Saturday, October 5, 2013

A Jupiter-size Planet in the Habitable Zone

Ji Wang et al. (2013) report on the discovery of PH2 b, a Jupiter-size planet orbiting in the habitable zone of a Sun-like star catalogued as KIC 12735740. This discovery was made by the Planet Hunters project whereby human volunteers visually inspect the light curves collected by NASA’s Kepler space telescope to identify planetary transit signals which may be missed by computer programs.

Four transits of KIC 12735740 were detected by Planet Hunters. By noting the interval between 2 successive transits, the orbital period of PH2 b is 282.5 days. The best-fit model for the transit light curves suggests that PH2 b is a Jupiter-size planet with a radius of 10.12 ± 0.56 Earth radii. In addition, the temperature at the top of the planet’s atmosphere is estimated to be 281 ± 7 K. This places PH2 b within the habitable zone of its host star as defined by Batalha et al. (2012), where the temperature range defining the habitable zone is between 185 K and 303 K. Of course, PH2 b is unlikely to be habitable since it is a gas giant planet like Jupiter. Nevertheless, Ji Wang, a postdoctoral researcher at Yale University and lead author of the paper states, “any moon around this newly discovered, Jupiter-size planet might be habitable.”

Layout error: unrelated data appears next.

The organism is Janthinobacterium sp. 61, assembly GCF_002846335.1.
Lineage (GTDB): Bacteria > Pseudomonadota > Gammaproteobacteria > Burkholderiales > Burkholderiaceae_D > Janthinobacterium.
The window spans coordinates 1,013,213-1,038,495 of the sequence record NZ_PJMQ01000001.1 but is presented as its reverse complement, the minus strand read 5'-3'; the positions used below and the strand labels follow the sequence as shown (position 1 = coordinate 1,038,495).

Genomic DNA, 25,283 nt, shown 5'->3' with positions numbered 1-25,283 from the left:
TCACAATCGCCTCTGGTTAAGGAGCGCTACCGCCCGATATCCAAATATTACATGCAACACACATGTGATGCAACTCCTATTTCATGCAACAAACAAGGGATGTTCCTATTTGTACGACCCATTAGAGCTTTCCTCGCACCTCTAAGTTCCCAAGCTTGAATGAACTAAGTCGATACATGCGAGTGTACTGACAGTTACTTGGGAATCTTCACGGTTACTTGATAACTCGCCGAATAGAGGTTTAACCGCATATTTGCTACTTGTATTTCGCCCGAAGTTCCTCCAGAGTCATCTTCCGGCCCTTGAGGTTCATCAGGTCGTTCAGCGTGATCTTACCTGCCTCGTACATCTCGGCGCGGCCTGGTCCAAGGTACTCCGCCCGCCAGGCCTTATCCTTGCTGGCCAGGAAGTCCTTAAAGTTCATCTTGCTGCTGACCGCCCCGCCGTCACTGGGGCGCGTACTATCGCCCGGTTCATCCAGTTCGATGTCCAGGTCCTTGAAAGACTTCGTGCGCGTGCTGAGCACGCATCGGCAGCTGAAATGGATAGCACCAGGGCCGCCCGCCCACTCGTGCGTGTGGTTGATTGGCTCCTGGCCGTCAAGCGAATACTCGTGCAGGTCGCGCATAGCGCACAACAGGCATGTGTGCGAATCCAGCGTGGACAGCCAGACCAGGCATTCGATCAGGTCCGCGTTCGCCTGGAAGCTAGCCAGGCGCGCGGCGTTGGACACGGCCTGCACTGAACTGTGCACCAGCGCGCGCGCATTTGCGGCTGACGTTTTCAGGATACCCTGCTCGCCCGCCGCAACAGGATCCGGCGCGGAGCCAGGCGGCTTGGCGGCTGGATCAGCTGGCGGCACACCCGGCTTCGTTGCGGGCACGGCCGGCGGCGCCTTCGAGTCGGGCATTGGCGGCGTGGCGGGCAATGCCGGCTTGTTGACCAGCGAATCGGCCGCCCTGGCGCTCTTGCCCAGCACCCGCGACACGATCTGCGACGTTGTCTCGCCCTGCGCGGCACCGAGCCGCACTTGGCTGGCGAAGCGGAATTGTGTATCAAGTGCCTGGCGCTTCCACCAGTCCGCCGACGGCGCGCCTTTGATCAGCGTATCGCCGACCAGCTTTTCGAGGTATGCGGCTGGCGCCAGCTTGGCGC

Artist’s impression of a large moon orbiting a vastly larger gas giant planet.

The discovery of PH2 b is part of an effort which also found 42 planet candidates. Among these planet candidates, 20 appear to orbit within the habitable zones around their host stars. Most of these habitable zone planet candidates have sizes comparable to or larger than that of Neptune, although one planet candidate has a radius of 2.60 ± 0.08 Earth radii and may be a super-Earth or a mini-Neptune. For PH2 b, the confidence level that it is a bona fide planet is high enough for it to be deemed a planet rather than just a planet candidate.

- Ji Wang et al., “Planet Hunters. V. A Confirmed Jupiter-size Planet in the Habitable Zone and 42 Planet Candidates from the Kepler Archive Data”, 2013 ApJ 776: 10
- Natalie M. Batalha et al., “Planetary Candidates Observed by Kepler. III. Analysis of the First 16 Months of Data”, 2013 ApJS 204: 24